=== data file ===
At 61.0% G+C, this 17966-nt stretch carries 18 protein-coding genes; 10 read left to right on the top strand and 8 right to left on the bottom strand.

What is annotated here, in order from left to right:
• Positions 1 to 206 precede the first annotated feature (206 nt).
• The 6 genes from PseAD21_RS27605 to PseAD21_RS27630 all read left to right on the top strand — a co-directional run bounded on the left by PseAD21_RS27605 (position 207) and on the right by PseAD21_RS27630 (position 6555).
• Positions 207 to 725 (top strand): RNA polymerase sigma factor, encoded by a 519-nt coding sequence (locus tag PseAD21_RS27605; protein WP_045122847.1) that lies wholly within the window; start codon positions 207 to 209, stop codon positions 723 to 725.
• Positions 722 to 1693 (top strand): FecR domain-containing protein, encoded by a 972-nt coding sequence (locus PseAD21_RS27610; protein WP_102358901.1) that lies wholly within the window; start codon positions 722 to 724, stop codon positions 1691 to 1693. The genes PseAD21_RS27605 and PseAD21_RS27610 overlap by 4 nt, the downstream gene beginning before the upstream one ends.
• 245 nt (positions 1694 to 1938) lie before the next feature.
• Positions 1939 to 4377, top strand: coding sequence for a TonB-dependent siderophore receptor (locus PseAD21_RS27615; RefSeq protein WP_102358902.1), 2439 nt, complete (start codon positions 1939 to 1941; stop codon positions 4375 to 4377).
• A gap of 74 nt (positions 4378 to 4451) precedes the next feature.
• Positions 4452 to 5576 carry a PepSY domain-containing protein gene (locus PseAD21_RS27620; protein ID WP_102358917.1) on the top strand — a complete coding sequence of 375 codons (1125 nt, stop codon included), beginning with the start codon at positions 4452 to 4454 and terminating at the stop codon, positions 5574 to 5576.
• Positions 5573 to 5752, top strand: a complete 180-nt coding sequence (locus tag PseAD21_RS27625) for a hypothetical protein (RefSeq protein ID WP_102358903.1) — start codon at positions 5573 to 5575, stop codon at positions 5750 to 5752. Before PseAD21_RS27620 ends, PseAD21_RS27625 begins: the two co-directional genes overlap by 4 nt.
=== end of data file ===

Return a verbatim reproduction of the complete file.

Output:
At 61.0% G+C, this 17966-nt stretch carries 18 protein-coding genes; 10 read left to right on the top strand and 8 right to left on the bottom strand.

What is annotated here, in order from left to right:
• Positions 1 to 206 precede the first annotated feature (206 nt).
• The 6 genes from PseAD21_RS27605 to PseAD21_RS27630 all read left to right on the top strand — a co-directional run bounded on the left by PseAD21_RS27605 (position 207) and on the right by PseAD21_RS27630 (position 6555).
• Positions 207 to 725 (top strand): RNA polymerase sigma factor, encoded by a 519-nt coding sequence (locus tag PseAD21_RS27605; protein WP_045122847.1) that lies wholly within the window; start codon positions 207 to 209, stop codon positions 723 to 725.
• Positions 722 to 1693 (top strand): FecR domain-containing protein, encoded by a 972-nt coding sequence (locus PseAD21_RS27610; protein WP_102358901.1) that lies wholly within the window; start codon positions 722 to 724, stop codon positions 1691 to 1693. The genes PseAD21_RS27605 and PseAD21_RS27610 overlap by 4 nt, the downstream gene beginning before the upstream one ends.
• 245 nt (positions 1694 to 1938) lie before the next feature.
• Positions 1939 to 4377, top strand: coding sequence for a TonB-dependent siderophore receptor (locus PseAD21_RS27615; RefSeq protein WP_102358902.1), 2439 nt, complete (start codon positions 1939 to 1941; stop codon positions 4375 to 4377).
• A gap of 74 nt (positions 4378 to 4451) precedes the next feature.
• Positions 4452 to 5576 carry a PepSY domain-containing protein gene (locus PseAD21_RS27620; protein ID WP_102358917.1) on the top strand — a complete coding sequence of 375 codons (1125 nt, stop codon included), beginning with the start codon at positions 4452 to 4454 and terminating at the stop codon, positions 5574 to 5576.
• Positions 5573 to 5752, top strand: a complete 180-nt coding sequence (locus tag PseAD21_RS27625) for a hypothetical protein (RefSeq protein ID WP_102358903.1) — start codon at positions 5573 to 5575, stop codon at positions 5750 to 5752. Before PseAD21_RS27620 ends, PseAD21_RS27625 begins: the two co-directional genes overlap by 4 nt.